How to Add Alt Text to Your Instagram Posts (and Why You Should) – MUO – MakeUseOf


You can make your Instagram content more accessible to the visually impaired by adding alt text to your posts. Here’s how.
Imagine you're scrolling through Instagram but can't clearly see what's on each post. Would you rather not use the app at all? Of course not. That's the reality of at least 2.2 billion people worldwide with a near or distant visual impairment.
But they shouldn't be left out of the fun on Instagram because of it. In this article, we'll show you how to add alt text to your Instagram posts, so you can accommodate the visually impaired. Let's jump right in.
People with a visual impairment can't clearly see what's in an Instagram or social media post. That's where alt text comes in. It describes what's on a picture in words, making it easy for a screen reader to read it to the visually impaired.
Sometimes referred to as text-to-speech, screen readers are a form of assistive technology that reads digital content out loud to those with visual impairments.
That's why it's important to accurately describe, using alt text, what's on an image. If an image doesn't load for whatever reason, alt text will be displayed in its place.
Alt text is also indexed by search engines like Google. So, if you want your content to rank higher in Google Search, be intentional about adding alt text to your images.
In November 2018, Instagram added an alt text feature to make the app more accessible to people with visual impairments. Though you may not be directly exposed to them, the visually impaired also use Instagram, and they might be coming across your content.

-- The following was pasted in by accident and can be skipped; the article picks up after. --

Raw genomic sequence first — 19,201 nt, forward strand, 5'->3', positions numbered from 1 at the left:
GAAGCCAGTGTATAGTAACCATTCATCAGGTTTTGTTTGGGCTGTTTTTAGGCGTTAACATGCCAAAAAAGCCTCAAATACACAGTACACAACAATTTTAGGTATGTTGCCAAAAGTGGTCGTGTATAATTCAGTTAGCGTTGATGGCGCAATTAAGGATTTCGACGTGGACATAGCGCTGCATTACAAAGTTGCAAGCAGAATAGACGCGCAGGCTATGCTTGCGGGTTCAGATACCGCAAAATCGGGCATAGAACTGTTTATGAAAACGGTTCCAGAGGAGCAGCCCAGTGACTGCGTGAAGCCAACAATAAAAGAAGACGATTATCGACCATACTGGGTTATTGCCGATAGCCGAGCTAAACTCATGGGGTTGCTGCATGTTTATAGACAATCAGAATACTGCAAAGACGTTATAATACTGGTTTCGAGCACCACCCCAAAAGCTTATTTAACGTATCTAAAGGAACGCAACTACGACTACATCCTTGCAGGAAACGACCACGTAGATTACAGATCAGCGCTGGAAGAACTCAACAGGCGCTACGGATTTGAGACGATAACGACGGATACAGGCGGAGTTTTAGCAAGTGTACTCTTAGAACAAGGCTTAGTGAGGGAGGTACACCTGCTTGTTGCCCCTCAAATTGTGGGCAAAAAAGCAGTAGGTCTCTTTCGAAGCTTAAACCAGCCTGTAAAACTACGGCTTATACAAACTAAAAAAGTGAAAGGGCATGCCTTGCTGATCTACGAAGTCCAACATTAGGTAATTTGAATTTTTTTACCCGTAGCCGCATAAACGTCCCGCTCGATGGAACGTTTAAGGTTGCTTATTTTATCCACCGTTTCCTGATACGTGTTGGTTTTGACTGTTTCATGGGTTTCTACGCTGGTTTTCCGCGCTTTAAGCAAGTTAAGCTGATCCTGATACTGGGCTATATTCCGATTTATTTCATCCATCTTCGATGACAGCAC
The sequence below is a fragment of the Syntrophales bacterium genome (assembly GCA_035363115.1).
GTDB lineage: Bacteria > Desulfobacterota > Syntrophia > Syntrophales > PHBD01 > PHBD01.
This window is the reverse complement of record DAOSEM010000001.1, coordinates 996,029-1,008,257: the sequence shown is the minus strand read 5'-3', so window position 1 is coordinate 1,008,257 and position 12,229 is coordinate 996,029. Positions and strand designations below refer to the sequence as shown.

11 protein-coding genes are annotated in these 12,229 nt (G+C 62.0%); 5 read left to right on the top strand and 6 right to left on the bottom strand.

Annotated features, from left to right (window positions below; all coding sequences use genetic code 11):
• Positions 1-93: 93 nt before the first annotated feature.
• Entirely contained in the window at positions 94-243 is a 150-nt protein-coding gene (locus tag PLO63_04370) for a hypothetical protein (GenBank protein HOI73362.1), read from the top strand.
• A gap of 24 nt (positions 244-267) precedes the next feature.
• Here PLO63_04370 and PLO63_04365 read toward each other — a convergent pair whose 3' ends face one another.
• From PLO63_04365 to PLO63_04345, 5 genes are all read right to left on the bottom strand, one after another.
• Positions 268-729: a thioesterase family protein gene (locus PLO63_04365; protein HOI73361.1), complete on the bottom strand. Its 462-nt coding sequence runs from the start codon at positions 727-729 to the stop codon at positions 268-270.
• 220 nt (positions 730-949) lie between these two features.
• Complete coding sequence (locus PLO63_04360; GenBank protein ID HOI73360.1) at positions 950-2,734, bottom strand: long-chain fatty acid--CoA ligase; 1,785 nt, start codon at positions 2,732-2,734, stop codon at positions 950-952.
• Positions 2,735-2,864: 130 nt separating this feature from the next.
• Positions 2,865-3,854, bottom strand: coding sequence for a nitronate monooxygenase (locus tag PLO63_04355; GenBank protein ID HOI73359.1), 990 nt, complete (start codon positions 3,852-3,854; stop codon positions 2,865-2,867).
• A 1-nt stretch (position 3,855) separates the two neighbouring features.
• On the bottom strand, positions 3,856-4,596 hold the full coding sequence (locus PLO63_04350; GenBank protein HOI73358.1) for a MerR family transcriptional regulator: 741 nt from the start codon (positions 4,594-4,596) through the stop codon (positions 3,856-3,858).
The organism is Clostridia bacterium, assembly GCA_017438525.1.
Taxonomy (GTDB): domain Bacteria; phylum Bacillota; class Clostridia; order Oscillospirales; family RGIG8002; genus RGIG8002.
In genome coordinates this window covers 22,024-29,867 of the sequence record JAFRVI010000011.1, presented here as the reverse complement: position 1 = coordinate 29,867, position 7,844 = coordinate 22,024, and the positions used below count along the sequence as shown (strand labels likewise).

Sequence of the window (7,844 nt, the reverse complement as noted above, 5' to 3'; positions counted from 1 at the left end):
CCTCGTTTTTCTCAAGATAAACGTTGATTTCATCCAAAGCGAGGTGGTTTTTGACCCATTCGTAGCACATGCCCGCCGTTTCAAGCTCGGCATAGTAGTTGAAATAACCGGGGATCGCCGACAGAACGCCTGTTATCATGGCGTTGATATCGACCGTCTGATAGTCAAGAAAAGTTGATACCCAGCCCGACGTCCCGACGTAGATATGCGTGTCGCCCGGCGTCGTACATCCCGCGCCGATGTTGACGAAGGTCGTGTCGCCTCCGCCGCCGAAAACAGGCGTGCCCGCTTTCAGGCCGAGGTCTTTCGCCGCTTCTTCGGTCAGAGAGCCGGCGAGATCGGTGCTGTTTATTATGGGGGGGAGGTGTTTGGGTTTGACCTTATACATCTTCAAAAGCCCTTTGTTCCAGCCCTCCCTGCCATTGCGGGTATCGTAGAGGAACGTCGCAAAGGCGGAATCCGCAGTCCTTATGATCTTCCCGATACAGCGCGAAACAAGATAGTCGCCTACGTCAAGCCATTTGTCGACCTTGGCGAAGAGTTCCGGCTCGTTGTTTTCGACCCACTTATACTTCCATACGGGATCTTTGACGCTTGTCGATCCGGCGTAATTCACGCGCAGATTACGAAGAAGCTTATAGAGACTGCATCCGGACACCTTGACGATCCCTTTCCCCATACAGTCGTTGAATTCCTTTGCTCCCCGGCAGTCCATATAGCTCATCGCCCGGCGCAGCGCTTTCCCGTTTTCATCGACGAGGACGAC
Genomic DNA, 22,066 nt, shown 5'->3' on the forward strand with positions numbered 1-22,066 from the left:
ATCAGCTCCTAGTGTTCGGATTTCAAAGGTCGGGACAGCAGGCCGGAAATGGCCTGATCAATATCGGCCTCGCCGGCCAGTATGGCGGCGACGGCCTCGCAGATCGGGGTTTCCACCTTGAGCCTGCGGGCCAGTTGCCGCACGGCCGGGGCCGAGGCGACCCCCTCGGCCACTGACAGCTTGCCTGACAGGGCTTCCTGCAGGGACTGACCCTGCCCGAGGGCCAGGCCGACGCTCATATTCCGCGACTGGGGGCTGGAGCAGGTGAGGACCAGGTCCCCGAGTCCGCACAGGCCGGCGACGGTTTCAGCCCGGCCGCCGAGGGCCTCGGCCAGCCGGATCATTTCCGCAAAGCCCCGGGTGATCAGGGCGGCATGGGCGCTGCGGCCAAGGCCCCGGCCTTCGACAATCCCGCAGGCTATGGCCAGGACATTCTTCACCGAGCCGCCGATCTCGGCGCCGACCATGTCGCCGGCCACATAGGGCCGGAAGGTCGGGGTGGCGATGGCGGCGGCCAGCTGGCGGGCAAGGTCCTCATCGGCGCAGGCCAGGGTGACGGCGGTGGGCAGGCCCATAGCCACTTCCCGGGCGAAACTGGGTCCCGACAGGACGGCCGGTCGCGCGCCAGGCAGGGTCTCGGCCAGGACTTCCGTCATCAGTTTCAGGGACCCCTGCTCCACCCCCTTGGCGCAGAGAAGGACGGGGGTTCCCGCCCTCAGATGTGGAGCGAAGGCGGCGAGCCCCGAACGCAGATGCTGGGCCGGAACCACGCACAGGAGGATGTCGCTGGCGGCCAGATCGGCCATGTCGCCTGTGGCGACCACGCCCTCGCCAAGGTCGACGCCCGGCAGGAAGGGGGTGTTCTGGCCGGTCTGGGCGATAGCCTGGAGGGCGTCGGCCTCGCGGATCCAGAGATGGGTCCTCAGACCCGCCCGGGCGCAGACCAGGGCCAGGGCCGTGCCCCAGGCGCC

That's why it's important that you make your posts accessible to them, so they can get an idea of what's on them. Examples of visual impairments include blindness and low vision. The point of alt text is to not alienate people with any form of visual impairment.
Instagram also has an automatic alt text feature, which relies on technology to identify and describe what's in the photo. However, this is known to be inaccurate and confusing to the visually impaired. That's why it's best to add your own alt text if you care about catering to them.
There are two ways to add alt text to your Instagram post—when creating a post and after it's been published (an existing post). Let's start with adding alt text to a new Instagram post.
That's it. Once that's done, you can finish uploading your image.
Say you forgot to add alt text to an Instagram post while uploading. Or you didn't know the feature existed until you read this article, so you want to go back and add it to your existing posts. Follow the steps below.
The thought of adding alt text to your Instagram posts shouldn't be daunting or discouraging. After all, it's not like adding a caption. The text you add shouldn't be long-winded and confusing. Keep it short, simple, and—most importantly—accurate.
Keep in mind that the person making use of a screen reader is trying to understand what's happening in the picture. It shouldn't leave them feeling frustrated. To that end, describe what's in the picture as it appears.
For example, if you've uploaded a picture of your dog in front of your apartment door, the alt text should read, "My dog sitting in front of my apartment door". Don't focus on unimportant details like the color of the sky or the nosy neighbor in the background.
Few creators consider making their Instagram accounts inclusive. Make yours appealing to a larger audience by adding alt text to your images.
For all you know, your post could be the first one that a visually impaired person comes across in their day. It could be the difference between them staying on the app and exiting it out of frustration.
Aya has been a copywriter since 2014. She holds a Bachelor of Commerce Marketing Management Honors degree and a Bachelor of Social Science degree in Marketing/Management and Media & Cultural Studies. She’s been a marketing consultant and freelance writer for international websites, writing about tech, media, social media, and more, since 2019.

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